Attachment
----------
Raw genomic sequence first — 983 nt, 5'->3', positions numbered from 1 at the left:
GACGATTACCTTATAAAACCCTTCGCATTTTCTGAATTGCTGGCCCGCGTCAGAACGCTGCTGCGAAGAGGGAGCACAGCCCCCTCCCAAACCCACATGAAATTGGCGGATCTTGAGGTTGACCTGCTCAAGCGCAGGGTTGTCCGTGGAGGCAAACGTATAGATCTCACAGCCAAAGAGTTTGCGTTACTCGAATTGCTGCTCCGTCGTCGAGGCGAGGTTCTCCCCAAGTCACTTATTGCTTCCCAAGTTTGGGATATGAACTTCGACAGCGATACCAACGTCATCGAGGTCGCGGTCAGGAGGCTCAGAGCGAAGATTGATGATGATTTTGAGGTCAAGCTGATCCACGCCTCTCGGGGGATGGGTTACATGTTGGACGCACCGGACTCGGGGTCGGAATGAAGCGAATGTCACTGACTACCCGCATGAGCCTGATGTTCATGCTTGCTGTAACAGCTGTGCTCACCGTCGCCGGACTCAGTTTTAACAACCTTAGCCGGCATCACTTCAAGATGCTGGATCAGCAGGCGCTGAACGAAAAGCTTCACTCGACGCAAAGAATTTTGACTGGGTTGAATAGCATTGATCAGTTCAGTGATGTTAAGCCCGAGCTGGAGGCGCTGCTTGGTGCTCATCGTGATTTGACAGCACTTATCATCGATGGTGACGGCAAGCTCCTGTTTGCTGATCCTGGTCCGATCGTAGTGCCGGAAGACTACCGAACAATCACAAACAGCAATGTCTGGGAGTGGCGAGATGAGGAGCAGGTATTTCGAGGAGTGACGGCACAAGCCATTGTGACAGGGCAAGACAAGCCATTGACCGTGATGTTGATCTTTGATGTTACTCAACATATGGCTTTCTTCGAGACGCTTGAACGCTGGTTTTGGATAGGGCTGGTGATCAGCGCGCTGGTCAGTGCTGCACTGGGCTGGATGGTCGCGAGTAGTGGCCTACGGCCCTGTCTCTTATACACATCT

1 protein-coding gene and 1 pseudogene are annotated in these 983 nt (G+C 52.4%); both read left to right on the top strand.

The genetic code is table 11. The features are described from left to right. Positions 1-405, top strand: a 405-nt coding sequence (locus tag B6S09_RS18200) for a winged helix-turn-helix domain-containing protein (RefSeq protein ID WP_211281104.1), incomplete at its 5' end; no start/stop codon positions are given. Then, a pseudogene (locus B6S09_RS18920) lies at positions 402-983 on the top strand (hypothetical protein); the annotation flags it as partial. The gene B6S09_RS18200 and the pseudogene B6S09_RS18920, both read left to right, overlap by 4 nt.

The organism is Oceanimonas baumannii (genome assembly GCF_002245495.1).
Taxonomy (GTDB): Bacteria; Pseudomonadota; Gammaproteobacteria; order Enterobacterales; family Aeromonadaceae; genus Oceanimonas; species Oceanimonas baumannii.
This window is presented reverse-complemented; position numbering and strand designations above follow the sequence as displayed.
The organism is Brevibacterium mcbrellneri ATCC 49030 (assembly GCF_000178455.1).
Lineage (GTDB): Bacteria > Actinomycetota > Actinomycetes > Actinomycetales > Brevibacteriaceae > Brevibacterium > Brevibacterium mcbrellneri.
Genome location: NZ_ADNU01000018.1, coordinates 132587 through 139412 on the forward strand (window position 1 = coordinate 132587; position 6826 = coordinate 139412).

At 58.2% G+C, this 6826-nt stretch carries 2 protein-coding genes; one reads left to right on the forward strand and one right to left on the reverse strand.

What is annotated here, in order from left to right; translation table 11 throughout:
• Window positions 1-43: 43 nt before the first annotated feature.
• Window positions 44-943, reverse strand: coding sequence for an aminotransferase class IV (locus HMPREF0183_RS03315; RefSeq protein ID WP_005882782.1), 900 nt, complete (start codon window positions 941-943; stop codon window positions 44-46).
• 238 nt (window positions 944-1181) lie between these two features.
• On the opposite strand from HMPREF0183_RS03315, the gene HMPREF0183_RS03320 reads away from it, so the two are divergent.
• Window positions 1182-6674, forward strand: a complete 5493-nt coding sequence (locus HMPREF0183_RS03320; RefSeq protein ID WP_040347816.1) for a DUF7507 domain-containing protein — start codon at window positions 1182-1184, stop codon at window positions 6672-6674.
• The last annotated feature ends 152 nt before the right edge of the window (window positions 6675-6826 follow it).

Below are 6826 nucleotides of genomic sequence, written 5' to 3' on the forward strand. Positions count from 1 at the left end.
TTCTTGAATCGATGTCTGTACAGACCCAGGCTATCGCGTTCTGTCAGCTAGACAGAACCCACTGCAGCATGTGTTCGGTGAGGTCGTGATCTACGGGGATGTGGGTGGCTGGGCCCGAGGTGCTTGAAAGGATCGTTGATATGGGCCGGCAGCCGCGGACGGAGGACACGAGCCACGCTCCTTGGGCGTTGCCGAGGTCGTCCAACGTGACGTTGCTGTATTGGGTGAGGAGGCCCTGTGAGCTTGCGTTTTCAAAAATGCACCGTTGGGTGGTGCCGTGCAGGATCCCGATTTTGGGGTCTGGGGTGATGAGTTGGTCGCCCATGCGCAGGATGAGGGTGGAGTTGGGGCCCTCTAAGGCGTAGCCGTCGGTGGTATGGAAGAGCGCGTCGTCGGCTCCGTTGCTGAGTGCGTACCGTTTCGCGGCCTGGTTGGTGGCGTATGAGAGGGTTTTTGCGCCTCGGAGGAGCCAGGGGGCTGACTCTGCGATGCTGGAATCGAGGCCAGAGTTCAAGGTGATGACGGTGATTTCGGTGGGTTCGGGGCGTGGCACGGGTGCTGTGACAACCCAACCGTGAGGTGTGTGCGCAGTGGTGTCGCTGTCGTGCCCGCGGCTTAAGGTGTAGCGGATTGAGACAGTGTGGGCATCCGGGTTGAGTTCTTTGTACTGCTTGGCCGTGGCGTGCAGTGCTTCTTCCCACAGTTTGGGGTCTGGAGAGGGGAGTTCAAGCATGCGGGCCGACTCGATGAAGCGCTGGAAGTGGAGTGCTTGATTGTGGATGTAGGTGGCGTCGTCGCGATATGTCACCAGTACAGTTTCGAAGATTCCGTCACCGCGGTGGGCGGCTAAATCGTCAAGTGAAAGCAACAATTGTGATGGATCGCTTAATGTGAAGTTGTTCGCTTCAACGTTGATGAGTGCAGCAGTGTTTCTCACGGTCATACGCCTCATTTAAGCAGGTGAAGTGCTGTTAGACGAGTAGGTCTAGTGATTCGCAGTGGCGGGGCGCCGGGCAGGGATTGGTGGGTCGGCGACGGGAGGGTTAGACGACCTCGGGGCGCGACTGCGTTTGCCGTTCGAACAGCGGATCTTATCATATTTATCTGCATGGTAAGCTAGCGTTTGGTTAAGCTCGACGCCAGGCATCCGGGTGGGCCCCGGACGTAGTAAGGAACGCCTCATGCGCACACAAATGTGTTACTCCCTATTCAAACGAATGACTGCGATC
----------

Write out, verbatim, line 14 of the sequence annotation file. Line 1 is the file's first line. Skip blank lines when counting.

• Window positions 44-943, reverse strand: coding sequence for an aminotransferase class IV (locus HMPREF0183_RS03315; RefSeq protein ID WP_005882782.1), 900 nt, complete (start codon window positions 941-943; stop codon window positions 44-46).